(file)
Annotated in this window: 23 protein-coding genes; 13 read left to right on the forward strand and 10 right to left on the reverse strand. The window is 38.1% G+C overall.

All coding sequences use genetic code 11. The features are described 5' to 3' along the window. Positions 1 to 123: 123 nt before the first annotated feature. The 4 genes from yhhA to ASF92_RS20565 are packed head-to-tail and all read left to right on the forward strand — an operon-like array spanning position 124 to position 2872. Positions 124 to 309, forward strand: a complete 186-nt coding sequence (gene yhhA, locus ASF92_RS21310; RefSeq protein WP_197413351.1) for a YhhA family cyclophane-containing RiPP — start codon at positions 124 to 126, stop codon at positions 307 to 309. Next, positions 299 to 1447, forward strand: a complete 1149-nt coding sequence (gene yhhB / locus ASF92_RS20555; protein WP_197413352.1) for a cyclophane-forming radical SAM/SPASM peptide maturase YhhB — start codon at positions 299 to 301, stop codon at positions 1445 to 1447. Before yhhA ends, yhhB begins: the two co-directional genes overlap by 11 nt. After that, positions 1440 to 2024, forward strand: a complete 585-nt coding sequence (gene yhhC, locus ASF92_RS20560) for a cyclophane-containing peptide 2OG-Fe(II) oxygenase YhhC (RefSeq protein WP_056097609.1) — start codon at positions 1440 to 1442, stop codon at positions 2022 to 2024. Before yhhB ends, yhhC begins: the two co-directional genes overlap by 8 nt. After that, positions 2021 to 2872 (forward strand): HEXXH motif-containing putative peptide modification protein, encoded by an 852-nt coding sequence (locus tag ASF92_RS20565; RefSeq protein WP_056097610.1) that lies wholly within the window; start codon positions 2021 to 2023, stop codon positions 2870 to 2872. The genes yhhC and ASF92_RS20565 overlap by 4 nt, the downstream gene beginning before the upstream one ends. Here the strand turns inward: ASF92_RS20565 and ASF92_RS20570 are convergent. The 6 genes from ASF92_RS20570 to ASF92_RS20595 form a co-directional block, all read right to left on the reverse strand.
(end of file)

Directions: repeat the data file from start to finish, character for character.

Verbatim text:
Annotated in this window: 23 protein-coding genes; 13 read left to right on the forward strand and 10 right to left on the reverse strand. The window is 38.1% G+C overall.

All coding sequences use genetic code 11. The features are described 5' to 3' along the window. Positions 1 to 123: 123 nt before the first annotated feature. The 4 genes from yhhA to ASF92_RS20565 are packed head-to-tail and all read left to right on the forward strand — an operon-like array spanning position 124 to position 2872. Positions 124 to 309, forward strand: a complete 186-nt coding sequence (gene yhhA, locus ASF92_RS21310; RefSeq protein WP_197413351.1) for a YhhA family cyclophane-containing RiPP — start codon at positions 124 to 126, stop codon at positions 307 to 309. Next, positions 299 to 1447, forward strand: a complete 1149-nt coding sequence (gene yhhB / locus ASF92_RS20555; protein WP_197413352.1) for a cyclophane-forming radical SAM/SPASM peptide maturase YhhB — start codon at positions 299 to 301, stop codon at positions 1445 to 1447. Before yhhA ends, yhhB begins: the two co-directional genes overlap by 11 nt. After that, positions 1440 to 2024, forward strand: a complete 585-nt coding sequence (gene yhhC, locus ASF92_RS20560) for a cyclophane-containing peptide 2OG-Fe(II) oxygenase YhhC (RefSeq protein WP_056097609.1) — start codon at positions 1440 to 1442, stop codon at positions 2022 to 2024. Before yhhB ends, yhhC begins: the two co-directional genes overlap by 8 nt. After that, positions 2021 to 2872 (forward strand): HEXXH motif-containing putative peptide modification protein, encoded by an 852-nt coding sequence (locus tag ASF92_RS20565; RefSeq protein WP_056097610.1) that lies wholly within the window; start codon positions 2021 to 2023, stop codon positions 2870 to 2872. The genes yhhC and ASF92_RS20565 overlap by 4 nt, the downstream gene beginning before the upstream one ends. Here the strand turns inward: ASF92_RS20565 and ASF92_RS20570 are convergent. The 6 genes from ASF92_RS20570 to ASF92_RS20595 form a co-directional block, all read right to left on the reverse strand.